Emerging markets are home to the world’s fastest-growing economies and their long-term equity returns have attracted investors. In the past several years, however, many investors may have been disappointed by lacklustre results from their emerging markets allocations. This session argued that investors should look to companies with strong secular growth to find alpha in emerging markets.

Speakers

Sara Moreno is an emerging markets equity portfolio manager and research analyst. She joined Jennison in 2011. She previously spent three years with Loomis Sayles as a research analyst where she covered stocks in Latin America and emerging Eastern Europe, the Middle East, and Africa. Prior to Loomis Sayles, she worked at Citi Global Markets, Goldman Sachs, and Moody’s. She received a BA in economics from Bryn Mawr College and an MBA from the University of Chicago.

Mark Walker is chief investment officer of Coal Pension Trustees Services (CPT), the in house executive responsible for the £21 billion of investments of the Mineworkers’ Pension Scheme and the British Coal Staff Superannuation Scheme.

Prior to joining CPT, Walker was managing director and global chief investment officer of the Univest Company, Unilever’s internal investment group. The Univest Company oversees the investments of Unilever’s pension plans in over 40 countries. Walker joined Unilever from Mercer where he was a partner and head of the London investment consulting unit.

Walker has over 25 years of experience in actuarial, pensions and investment work. He is a Fellow of the Institute of Actuaries and a member of the 300 Club.

Moderator

Tate has been an investment industry media publisher and conference producer since 1996. In his media career, Tate has launched and overseen dozens of print and electronic publications. He is the chief executive and major shareholder of Conexus Financial, which was formed in 2005, and is headquartered in Sydney, Australia. The company stages more than 20 conferences and events each year – in London, New York, San Francisco, Los Angeles, Amsterdam, Beijing, Sydney and Melbourne – and publishes five media brands, including the global website and strategy newsletter for global institutional investors www.top1000funds.com. One of the company’s signature events is the bi-annual Fiduciary Investors Symposium. Conexus Financial’s events aim to place the responsibilities of investors in wider societal, and political contexts, as well as promote the long-term stability of markets and sustainable retirement incomes. Tate served for seven years on the board of Australia’s most high profile homeless charity, The Wayside Chapel; and he has underwritten the welfare of 60,000 people in 28 villages throughout Uganda via The Hunger Project.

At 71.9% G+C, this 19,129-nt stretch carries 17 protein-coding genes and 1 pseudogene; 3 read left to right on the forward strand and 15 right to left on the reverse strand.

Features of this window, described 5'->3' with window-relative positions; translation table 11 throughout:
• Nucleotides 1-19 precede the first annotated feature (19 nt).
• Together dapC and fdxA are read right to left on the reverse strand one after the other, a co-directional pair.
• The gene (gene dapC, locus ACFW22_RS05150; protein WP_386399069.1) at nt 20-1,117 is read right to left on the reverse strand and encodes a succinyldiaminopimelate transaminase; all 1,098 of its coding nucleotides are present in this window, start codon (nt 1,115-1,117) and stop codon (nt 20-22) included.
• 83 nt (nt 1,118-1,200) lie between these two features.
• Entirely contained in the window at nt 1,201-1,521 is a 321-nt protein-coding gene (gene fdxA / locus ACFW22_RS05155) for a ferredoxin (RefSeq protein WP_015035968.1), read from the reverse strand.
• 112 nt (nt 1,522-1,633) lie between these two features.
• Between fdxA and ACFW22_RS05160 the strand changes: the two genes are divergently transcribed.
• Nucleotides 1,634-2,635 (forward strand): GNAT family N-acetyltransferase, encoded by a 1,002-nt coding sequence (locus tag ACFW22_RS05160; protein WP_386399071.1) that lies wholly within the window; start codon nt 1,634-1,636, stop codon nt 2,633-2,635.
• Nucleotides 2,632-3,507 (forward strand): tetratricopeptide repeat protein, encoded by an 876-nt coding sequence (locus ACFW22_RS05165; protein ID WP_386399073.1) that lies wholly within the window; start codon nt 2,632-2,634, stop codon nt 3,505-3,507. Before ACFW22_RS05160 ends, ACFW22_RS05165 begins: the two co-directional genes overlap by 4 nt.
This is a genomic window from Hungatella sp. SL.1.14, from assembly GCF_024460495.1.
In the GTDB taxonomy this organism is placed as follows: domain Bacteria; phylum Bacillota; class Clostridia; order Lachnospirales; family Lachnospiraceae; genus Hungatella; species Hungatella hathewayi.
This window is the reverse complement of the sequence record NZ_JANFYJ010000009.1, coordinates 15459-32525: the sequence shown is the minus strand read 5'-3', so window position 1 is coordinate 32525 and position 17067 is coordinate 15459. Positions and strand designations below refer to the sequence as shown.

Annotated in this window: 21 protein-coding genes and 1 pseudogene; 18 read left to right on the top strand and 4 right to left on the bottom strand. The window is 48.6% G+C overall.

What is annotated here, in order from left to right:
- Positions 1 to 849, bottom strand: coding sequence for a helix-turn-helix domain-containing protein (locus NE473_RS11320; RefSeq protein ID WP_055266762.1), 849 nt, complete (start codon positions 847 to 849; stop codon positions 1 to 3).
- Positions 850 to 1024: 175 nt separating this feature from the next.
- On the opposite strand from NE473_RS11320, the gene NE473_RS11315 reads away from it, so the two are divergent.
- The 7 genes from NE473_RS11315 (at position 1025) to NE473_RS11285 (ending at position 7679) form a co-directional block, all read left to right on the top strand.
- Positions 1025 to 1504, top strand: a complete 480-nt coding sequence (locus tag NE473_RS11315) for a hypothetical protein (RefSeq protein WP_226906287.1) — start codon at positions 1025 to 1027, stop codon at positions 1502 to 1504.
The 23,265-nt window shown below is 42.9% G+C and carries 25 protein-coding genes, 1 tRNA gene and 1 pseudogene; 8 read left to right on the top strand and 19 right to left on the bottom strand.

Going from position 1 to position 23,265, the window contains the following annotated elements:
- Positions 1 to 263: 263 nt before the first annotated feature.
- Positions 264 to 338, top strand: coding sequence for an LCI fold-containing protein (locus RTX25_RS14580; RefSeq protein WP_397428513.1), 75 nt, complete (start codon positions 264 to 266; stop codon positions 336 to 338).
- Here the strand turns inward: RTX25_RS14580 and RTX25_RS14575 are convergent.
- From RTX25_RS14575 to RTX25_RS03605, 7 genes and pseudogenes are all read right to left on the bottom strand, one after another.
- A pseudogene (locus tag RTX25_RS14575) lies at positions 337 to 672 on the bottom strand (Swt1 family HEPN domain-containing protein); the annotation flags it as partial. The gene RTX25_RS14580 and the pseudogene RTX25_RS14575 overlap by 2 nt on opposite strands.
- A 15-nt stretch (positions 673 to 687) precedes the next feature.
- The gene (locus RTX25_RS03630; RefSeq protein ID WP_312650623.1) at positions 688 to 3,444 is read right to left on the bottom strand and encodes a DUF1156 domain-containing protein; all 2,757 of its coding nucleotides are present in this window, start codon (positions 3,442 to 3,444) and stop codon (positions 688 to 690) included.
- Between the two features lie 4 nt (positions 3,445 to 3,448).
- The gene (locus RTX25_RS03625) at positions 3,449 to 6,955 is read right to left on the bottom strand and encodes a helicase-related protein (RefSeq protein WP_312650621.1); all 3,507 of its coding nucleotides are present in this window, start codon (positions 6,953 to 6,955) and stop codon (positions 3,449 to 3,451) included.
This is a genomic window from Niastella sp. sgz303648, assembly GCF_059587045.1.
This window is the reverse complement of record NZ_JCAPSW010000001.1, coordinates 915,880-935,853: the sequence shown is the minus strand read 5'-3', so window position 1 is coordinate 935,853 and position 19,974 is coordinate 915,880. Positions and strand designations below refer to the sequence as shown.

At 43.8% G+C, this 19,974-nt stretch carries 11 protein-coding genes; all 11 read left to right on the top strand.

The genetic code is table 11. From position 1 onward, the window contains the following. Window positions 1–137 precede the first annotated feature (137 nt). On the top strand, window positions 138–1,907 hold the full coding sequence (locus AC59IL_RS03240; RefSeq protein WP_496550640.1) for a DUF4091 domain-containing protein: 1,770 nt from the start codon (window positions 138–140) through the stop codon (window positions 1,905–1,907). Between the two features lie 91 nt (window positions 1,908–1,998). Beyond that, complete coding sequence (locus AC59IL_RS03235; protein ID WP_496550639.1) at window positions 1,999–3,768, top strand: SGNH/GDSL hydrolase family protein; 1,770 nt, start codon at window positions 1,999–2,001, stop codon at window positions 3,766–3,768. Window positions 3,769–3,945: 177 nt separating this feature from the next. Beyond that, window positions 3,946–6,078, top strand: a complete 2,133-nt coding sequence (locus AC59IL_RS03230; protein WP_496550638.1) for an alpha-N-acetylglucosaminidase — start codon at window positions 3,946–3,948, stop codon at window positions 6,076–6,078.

Key takeaways

  • A poll of delegates finds over 50 per cent of attendees are not currently skewing their emerging market allocations to China in a new show of caution.
  • An active approach to investing in emerging markets where investment is focused on bottom-up opportunities in companies exposed to secular growth reaps rewards.
  • Investors are less focused on market cap and more focused on a split between regions. If investors only look at equity market cap as a signpost to future growth opportunities, they are likely to be disappointed.
  • Looking at the data, carbon emission intensity in emerging markets comes particularly from China; China is bigger than other markets.
  • Digital transformation at ground level in emerging markets is driving opportunities. It is also behind financial inclusion across populations excluded by the traditional banking sector.
  • China led the revolution, using e-commerce to increase inclusion and allowing companies to market directly to consumers.
  • One of the most important secular growth trends in China is in healthcare where the aging population is also wealthier, with money to spend.
  • Regarding investment in private equity in China, the biggest risk is permanent loss of capital. Investors should focus on individual investments at a micro level.
  • Emerging economies are no longer export led. For sure, Chinese growth has fuelled commodity, export-led demand in many emerging economies but now the emerging markets need to focus on local growth.

Poll results

Is your emerging markets allocation skewed towards China?

  • No
  • No but plan for it to be
  • Yes
  • Yes and want to increase that skew
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